Despite all the evidence of the benefits that comprehensive arts education provides our youngsters and society, there are a sub-set of people on the political right who fail to understand the need for the arts as part of our public school curricula. Some conservatives are outright hostile to the arts both in school and the community at large, and as America looses it's competitive edge and it's status as the dominant world superpower, I find their opposition quite disturbing. The role of the arts in society is of no less consequence than the roles of industry, science, health care, or banking.

Now think about what our lives would be like without our great American musicians, poets, visual artists and architects. How about our writers, photographers, filmmakers, and actors? Our country would lose its edge in a multitude of ways.

Visual arts, music, cinema, radio/TV, book publishing and other art forms create jobs and fills our tax coffers while promoting international good will and enriches our cultural identity and understanding. It's time that those with an axe to grind stop using public school arts programs as political chess pieces. By refusing to invest in arts education, we are in danger of creating a culturally stagnent society, robbing our communities of what makes them vibrant and unique, and creating disincentives towards investing in both our young people and our businesses here at home. And history will judge us harshly for it.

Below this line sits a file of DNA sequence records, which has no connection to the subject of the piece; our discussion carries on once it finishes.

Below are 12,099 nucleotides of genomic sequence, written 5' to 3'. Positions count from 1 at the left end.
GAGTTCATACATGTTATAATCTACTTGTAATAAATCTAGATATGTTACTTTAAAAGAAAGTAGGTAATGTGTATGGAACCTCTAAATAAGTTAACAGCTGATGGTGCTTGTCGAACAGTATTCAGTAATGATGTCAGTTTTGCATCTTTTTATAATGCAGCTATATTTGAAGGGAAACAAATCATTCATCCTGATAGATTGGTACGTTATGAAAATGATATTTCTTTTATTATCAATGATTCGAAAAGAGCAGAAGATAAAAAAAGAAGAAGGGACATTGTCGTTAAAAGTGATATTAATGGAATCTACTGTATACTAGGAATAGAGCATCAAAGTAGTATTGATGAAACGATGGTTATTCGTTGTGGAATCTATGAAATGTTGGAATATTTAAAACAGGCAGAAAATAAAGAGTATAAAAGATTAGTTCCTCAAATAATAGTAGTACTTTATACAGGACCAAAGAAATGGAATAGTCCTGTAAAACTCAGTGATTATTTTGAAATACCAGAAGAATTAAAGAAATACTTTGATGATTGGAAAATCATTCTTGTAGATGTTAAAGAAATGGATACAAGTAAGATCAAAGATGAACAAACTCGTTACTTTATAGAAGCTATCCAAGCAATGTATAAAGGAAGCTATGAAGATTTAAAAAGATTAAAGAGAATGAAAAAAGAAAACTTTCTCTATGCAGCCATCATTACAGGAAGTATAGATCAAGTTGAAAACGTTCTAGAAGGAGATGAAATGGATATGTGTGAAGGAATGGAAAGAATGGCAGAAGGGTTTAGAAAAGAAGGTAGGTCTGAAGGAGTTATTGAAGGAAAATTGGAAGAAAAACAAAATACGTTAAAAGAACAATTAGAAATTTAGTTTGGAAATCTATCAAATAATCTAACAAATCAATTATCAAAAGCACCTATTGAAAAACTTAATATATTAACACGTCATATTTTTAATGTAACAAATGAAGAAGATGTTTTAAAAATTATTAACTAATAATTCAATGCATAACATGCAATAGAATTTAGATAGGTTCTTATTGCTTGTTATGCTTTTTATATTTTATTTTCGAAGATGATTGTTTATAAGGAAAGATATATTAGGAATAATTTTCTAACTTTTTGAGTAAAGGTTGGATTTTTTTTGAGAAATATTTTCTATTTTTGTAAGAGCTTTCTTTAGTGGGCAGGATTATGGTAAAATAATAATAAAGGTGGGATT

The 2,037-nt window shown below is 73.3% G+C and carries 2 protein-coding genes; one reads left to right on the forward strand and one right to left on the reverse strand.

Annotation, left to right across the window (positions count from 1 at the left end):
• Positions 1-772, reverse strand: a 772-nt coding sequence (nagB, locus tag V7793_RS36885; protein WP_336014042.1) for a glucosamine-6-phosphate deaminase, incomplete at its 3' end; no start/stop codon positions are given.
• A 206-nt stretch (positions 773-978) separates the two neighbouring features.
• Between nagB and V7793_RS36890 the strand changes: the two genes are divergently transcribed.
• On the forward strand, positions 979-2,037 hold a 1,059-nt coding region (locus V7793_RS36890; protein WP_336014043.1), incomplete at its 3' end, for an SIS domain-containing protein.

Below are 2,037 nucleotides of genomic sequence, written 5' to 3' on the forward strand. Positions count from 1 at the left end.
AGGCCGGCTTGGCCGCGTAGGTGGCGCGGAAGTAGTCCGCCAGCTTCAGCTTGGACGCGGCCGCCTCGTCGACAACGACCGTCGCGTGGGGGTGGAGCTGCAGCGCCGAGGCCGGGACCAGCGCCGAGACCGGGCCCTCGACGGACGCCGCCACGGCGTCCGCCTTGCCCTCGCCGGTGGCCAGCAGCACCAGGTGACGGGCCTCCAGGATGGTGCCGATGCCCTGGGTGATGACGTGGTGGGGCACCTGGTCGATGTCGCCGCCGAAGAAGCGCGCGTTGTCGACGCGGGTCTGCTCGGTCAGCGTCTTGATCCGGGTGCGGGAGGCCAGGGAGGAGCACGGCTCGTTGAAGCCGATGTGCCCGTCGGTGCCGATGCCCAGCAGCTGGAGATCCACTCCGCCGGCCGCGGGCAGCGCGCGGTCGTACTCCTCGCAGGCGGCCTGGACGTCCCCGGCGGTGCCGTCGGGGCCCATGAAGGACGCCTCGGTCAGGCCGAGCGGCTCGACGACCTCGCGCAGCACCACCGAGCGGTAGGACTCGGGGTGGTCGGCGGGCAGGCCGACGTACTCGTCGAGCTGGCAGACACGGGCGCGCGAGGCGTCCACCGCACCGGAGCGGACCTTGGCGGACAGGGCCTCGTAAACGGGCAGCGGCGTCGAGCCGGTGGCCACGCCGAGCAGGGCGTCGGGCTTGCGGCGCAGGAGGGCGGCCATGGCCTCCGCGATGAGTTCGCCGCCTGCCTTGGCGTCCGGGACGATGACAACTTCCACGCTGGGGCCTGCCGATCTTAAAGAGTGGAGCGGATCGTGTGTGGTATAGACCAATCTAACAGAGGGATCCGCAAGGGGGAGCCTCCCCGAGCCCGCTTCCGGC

These are just some of many reasons why I encourage you to support music and art education in our public schools.

Best regards - Peter P. Carli II (Goldsboro/Etters PA)

Saturday, November 8, 2014

Stubhub Helps Raise $ 300,000+ for Music Education

We all know StubKub as that event ticket company helping us to buy or sell tickets to our favorite sporting events, concerts and pretty much any event you can think of. StubHub has become so popular in fact that even my Mom who is in her 80's uses it to sell tickets. I was surprised and pleased to learn that Stubhub's Next Stage Concert Series is also helping to raise money for the Mr. Holland's Opus Foundation which in turn purchases musical instruments for under-funded schools all over the United States. To date, this concert series has raised over $ 300,000 (this year alone I believe) with the total instrument value reaching almost $ 600,000 (double your money which is pretty good, perhaps they are getting good discounts from instrument manufacturers we'll have to check that out).

Featuring bands like GroupLove, Trombone Shorty, Walk the Moon and more, these concert events help raise money and exposure for this very important cause. Giving kids an opportunity to learn how to play a musical instrument early in life. All in all this program has helped 16,000 students start to learn an instrument who otherwise might not have. This opportunity will have a great impact on these kids both now and in their future.